Denys Maslov


Strategy Performance Persistence and Mutual Fund Price Pressure (2013), Job Market Paper

  1. Abstract: I investigate whether flow-induced trading by mutual funds gives rise to the time series persistence in returns of strategies based on fourteen well-known asset pricing anomalies. I find significant persistence for eight characteristics including size, book-to-market, corporate investment anomalies, accounting anomalies, and bankruptcy likelihood. The persistence is not explained by individual stock momentum and is not limited to certain calendar months. The return predictability can be used to construct new trading strategies, which on average earn 4.5% annually. A price pressure measure of mutual fund flow-driven trading explains a substantial part of the strategy performance persistence.

Aggregation of Information about the Cross Section of Stock Returns: A Latent Variable Approach (2013), (with Nathaniel Light and Oleg Rytchkov)

  1. Abstract: We propose a new approach to estimation of expected returns on individual stocks from a large number of firm characteristics. We treat expected returns and betas as latent variables and develop a procedure that filters them out using the characteristics as signals and imposing restrictions implied by an underlying asset pricing model. The procedure is more efficient than alternatives and robust to data mining. The estimates of expected returns obtained by applying our method to thirteen asset pricing anomalies generate a wide cross-sectional dispersion of realized returns. Our results provide evidence of strong commonality in asset pricing anomalies. The use of portfolios based on the estimated expected returns as test assets increases the power of asset pricing tests.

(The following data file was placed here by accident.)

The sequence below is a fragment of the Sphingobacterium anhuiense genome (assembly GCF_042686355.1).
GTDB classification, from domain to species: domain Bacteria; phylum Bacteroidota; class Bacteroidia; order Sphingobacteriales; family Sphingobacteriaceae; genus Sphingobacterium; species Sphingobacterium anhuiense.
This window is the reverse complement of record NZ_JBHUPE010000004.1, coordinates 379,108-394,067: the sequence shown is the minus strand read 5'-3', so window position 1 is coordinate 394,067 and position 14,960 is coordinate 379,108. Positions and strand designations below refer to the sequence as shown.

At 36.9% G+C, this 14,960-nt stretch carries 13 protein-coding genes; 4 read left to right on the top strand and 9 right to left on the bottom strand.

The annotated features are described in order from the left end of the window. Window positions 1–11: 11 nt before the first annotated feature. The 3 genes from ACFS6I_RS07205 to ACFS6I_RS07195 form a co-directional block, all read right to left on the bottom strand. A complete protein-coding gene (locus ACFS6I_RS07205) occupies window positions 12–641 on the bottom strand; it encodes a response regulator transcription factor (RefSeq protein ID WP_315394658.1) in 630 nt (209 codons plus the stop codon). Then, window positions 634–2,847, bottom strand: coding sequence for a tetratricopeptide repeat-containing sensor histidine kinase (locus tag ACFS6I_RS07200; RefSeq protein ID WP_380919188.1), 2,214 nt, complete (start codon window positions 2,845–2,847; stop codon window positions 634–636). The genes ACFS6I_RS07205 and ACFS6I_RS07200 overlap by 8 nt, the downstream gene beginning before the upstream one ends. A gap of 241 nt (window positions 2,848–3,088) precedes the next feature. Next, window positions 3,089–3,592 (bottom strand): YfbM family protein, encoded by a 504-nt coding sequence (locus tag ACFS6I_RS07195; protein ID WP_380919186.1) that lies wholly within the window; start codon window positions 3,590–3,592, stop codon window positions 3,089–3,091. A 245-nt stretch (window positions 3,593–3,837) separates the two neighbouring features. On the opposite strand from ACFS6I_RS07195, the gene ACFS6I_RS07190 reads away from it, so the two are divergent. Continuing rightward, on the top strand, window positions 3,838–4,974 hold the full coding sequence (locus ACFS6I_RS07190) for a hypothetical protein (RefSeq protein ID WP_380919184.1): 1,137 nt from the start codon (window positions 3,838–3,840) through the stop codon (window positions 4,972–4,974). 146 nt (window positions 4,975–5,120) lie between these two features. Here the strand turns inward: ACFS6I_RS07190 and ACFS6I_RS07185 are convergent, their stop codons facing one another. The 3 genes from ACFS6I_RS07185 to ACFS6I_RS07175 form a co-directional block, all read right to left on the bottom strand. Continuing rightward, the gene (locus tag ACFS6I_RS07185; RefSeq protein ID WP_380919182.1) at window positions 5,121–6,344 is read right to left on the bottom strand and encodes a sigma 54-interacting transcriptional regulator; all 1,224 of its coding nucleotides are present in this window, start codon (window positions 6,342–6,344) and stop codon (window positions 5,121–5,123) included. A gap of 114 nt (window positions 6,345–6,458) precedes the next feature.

Robustness and Monotonicity of Asset Pricing Anomalies (2012), (with Oleg Rytchkov)

  1. Abstract: We examine the sensitivity of fourteen asset pricing anomalies to extreme observations using robust regression methods. We find that although all anomalies except size are strong and robust for stocks with presumably low returns, most of them are sensitive to individual influential observations for stocks with presumably high returns. For some anomalies, extreme observations distort regression results for all stocks and even portfolio returns. When the impact of such observations is mitigated, eight anomalies become positively related to expected returns for stocks with low characteristics meaning that these anomalies have an inverted J-shaped form.

Finance Ph.D. Candidate

McCombs School of Business, U.T. Austin

Research Interests

Empirical Asset Pricing, Institutional Investors


Contact Information

McCombs School of Business

University of Texas at Austin

1 University Station; B6600

Austin, TX 78712